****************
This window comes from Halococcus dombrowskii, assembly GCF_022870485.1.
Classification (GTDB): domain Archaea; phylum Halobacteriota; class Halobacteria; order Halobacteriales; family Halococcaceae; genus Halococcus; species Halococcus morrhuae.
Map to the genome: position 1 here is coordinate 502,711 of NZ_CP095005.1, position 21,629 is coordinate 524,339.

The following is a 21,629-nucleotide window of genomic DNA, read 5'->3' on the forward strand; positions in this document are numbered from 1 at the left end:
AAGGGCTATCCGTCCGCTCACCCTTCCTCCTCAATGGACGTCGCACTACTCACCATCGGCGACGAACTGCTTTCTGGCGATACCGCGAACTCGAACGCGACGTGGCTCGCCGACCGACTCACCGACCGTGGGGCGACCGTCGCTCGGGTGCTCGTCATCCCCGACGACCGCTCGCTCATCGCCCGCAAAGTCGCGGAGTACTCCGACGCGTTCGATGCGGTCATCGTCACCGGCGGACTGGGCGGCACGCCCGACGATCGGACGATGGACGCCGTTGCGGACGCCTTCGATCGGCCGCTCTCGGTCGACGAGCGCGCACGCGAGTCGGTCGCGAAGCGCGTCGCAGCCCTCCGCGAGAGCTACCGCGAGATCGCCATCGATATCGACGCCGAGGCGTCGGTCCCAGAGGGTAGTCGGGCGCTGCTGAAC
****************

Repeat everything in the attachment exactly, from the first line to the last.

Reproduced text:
This window comes from Halococcus dombrowskii, assembly GCF_022870485.1.
Classification (GTDB): domain Archaea; phylum Halobacteriota; class Halobacteria; order Halobacteriales; family Halococcaceae; genus Halococcus; species Halococcus morrhuae.
Map to the genome: position 1 here is coordinate 502,711 of NZ_CP095005.1, position 21,629 is coordinate 524,339.

The following is a 21,629-nucleotide window of genomic DNA, read 5'->3' on the forward strand; positions in this document are numbered from 1 at the left end:
AAGGGCTATCCGTCCGCTCACCCTTCCTCCTCAATGGACGTCGCACTACTCACCATCGGCGACGAACTGCTTTCTGGCGATACCGCGAACTCGAACGCGACGTGGCTCGCCGACCGACTCACCGACCGTGGGGCGACCGTCGCTCGGGTGCTCGTCATCCCCGACGACCGCTCGCTCATCGCCCGCAAAGTCGCGGAGTACTCCGACGCGTTCGATGCGGTCATCGTCACCGGCGGACTGGGCGGCACGCCCGACGATCGGACGATGGACGCCGTTGCGGACGCCTTCGATCGGCCGCTCTCGGTCGACGAGCGCGCACGCGAGTCGGTCGCGAAGCGCGTCGCAGCCCTCCGCGAGAGCTACCGCGAGATCGCCATCGATATCGACGCCGAGGCGTCGGTCCCAGAGGGTAGTCGGGCGCTGCTGAAC